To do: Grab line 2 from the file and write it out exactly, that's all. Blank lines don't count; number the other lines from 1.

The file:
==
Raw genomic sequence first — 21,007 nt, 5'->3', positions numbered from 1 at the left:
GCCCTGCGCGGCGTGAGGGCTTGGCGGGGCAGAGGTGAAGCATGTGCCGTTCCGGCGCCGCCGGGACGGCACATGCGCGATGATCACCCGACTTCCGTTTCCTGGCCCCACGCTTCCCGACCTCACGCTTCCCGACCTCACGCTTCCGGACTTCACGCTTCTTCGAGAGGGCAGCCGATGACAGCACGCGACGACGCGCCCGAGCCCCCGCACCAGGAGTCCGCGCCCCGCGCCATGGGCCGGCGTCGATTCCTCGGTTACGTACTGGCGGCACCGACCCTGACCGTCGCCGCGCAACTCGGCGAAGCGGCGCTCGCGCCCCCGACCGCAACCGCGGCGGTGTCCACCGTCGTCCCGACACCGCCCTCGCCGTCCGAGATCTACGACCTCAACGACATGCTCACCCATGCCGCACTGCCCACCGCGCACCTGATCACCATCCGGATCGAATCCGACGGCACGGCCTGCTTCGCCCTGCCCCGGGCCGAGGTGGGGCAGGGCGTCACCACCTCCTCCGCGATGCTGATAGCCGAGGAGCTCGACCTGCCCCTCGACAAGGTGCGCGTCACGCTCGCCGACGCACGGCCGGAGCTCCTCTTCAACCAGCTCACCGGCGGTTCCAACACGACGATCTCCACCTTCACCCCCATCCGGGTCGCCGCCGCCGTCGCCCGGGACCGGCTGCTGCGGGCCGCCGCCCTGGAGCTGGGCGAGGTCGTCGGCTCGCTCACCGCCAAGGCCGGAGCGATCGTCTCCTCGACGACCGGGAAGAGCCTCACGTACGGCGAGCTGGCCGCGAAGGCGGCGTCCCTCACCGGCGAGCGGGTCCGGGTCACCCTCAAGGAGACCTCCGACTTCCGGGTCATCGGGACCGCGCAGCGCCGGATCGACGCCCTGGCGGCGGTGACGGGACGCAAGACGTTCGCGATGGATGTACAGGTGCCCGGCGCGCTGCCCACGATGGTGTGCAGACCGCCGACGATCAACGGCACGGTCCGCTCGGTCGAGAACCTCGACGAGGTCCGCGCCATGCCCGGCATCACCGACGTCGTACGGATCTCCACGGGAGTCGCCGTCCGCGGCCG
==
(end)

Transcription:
GCCCTGCGCGGCGTGAGGGCTTGGCGGGGCAGAGGTGAAGCATGTGCCGTTCCGGCGCCGCCGGGACGGCACATGCGCGATGATCACCCGACTTCCGTTTCCTGGCCCCACGCTTCCCGACCTCACGCTTCCCGACCTCACGCTTCCGGACTTCACGCTTCTTCGAGAGGGCAGCCGATGACAGCACGCGACGACGCGCCCGAGCCCCCGCACCAGGAGTCCGCGCCCCGCGCCATGGGCCGGCGTCGATTCCTCGGTTACGTACTGGCGGCACCGACCCTGACCGTCGCCGCGCAACTCGGCGAAGCGGCGCTCGCGCCCCCGACCGCAACCGCGGCGGTGTCCACCGTCGTCCCGACACCGCCCTCGCCGTCCGAGATCTACGACCTCAACGACATGCTCACCCATGCCGCACTGCCCACCGCGCACCTGATCACCATCCGGATCGAATCCGACGGCACGGCCTGCTTCGCCCTGCCCCGGGCCGAGGTGGGGCAGGGCGTCACCACCTCCTCCGCGATGCTGATAGCCGAGGAGCTCGACCTGCCCCTCGACAAGGTGCGCGTCACGCTCGCCGACGCACGGCCGGAGCTCCTCTTCAACCAGCTCACCGGCGGTTCCAACACGACGATCTCCACCTTCACCCCCATCCGGGTCGCCGCCGCCGTCGCCCGGGACCGGCTGCTGCGGGCCGCCGCCCTGGAGCTGGGCGAGGTCGTCGGCTCGCTCACCGCCAAGGCCGGAGCGATCGTCTCCTCGACGACCGGGAAGAGCCTCACGTACGGCGAGCTGGCCGCGAAGGCGGCGTCCCTCACCGGCGAGCGGGTCCGGGTCACCCTCAAGGAGACCTCCGACTTCCGGGTCATCGGGACCGCGCAGCGCCGGATCGACGCCCTGGCGGCGGTGACGGGACGCAAGACGTTCGCGATGGATGTACAGGTGCCCGGCGCGCTGCCCACGATGGTGTGCAGACCGCCGACGATCAACGGCACGGTCCGCTCGGTCGAGAACCTCGACGAGGTCCGCGCCATGCCCGGCATCACCGACGTCGTACGGATCTCCACGGGAGTCGCCGTCCGCGGCCG